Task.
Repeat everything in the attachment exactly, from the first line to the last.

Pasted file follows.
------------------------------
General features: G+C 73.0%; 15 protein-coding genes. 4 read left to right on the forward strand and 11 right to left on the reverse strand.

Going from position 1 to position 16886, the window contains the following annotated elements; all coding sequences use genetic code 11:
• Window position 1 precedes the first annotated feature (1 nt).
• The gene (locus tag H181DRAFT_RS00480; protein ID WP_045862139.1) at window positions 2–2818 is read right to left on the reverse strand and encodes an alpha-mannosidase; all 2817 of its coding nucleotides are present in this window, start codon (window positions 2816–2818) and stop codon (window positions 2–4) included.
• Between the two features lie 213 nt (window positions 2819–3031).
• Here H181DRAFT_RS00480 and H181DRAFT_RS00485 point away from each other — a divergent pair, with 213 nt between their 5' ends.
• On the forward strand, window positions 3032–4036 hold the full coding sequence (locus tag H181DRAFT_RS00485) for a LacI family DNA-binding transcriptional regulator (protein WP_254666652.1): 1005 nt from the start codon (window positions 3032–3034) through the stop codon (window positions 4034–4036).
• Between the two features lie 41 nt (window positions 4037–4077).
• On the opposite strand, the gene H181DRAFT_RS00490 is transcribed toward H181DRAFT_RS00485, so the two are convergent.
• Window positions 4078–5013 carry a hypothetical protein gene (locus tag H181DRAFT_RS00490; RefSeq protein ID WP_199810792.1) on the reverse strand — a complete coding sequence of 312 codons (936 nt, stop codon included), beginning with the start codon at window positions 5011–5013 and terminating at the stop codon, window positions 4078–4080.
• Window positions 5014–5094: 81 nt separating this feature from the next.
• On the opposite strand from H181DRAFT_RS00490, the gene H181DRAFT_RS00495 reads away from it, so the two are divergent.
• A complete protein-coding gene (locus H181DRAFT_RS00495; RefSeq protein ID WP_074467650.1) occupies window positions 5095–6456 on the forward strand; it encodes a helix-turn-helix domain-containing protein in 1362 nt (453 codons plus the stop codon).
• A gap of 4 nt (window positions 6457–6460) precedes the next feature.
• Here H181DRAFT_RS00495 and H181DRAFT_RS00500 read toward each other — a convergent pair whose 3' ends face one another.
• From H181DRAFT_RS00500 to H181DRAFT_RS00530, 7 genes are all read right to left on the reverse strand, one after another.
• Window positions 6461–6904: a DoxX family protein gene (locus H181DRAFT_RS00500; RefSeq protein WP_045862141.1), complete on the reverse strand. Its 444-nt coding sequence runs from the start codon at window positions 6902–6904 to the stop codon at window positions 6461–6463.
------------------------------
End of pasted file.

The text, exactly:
General features: G+C 73.0%; 15 protein-coding genes. 4 read left to right on the forward strand and 11 right to left on the reverse strand.

Going from position 1 to position 16886, the window contains the following annotated elements; all coding sequences use genetic code 11:
• Window position 1 precedes the first annotated feature (1 nt).
• The gene (locus tag H181DRAFT_RS00480; protein ID WP_045862139.1) at window positions 2–2818 is read right to left on the reverse strand and encodes an alpha-mannosidase; all 2817 of its coding nucleotides are present in this window, start codon (window positions 2816–2818) and stop codon (window positions 2–4) included.
• Between the two features lie 213 nt (window positions 2819–3031).
• Here H181DRAFT_RS00480 and H181DRAFT_RS00485 point away from each other — a divergent pair, with 213 nt between their 5' ends.
• On the forward strand, window positions 3032–4036 hold the full coding sequence (locus tag H181DRAFT_RS00485) for a LacI family DNA-binding transcriptional regulator (protein WP_254666652.1): 1005 nt from the start codon (window positions 3032–3034) through the stop codon (window positions 4034–4036).
• Between the two features lie 41 nt (window positions 4037–4077).
• On the opposite strand, the gene H181DRAFT_RS00490 is transcribed toward H181DRAFT_RS00485, so the two are convergent.
• Window positions 4078–5013 carry a hypothetical protein gene (locus tag H181DRAFT_RS00490; RefSeq protein ID WP_199810792.1) on the reverse strand — a complete coding sequence of 312 codons (936 nt, stop codon included), beginning with the start codon at window positions 5011–5013 and terminating at the stop codon, window positions 4078–4080.
• Window positions 5014–5094: 81 nt separating this feature from the next.
• On the opposite strand from H181DRAFT_RS00490, the gene H181DRAFT_RS00495 reads away from it, so the two are divergent.
• A complete protein-coding gene (locus H181DRAFT_RS00495; RefSeq protein ID WP_074467650.1) occupies window positions 5095–6456 on the forward strand; it encodes a helix-turn-helix domain-containing protein in 1362 nt (453 codons plus the stop codon).
• A gap of 4 nt (window positions 6457–6460) precedes the next feature.
• Here H181DRAFT_RS00495 and H181DRAFT_RS00500 read toward each other — a convergent pair whose 3' ends face one another.
• From H181DRAFT_RS00500 to H181DRAFT_RS00530, 7 genes are all read right to left on the reverse strand, one after another.
• Window positions 6461–6904: a DoxX family protein gene (locus H181DRAFT_RS00500; RefSeq protein WP_045862141.1), complete on the reverse strand. Its 444-nt coding sequence runs from the start codon at window positions 6902–6904 to the stop codon at window positions 6461–6463.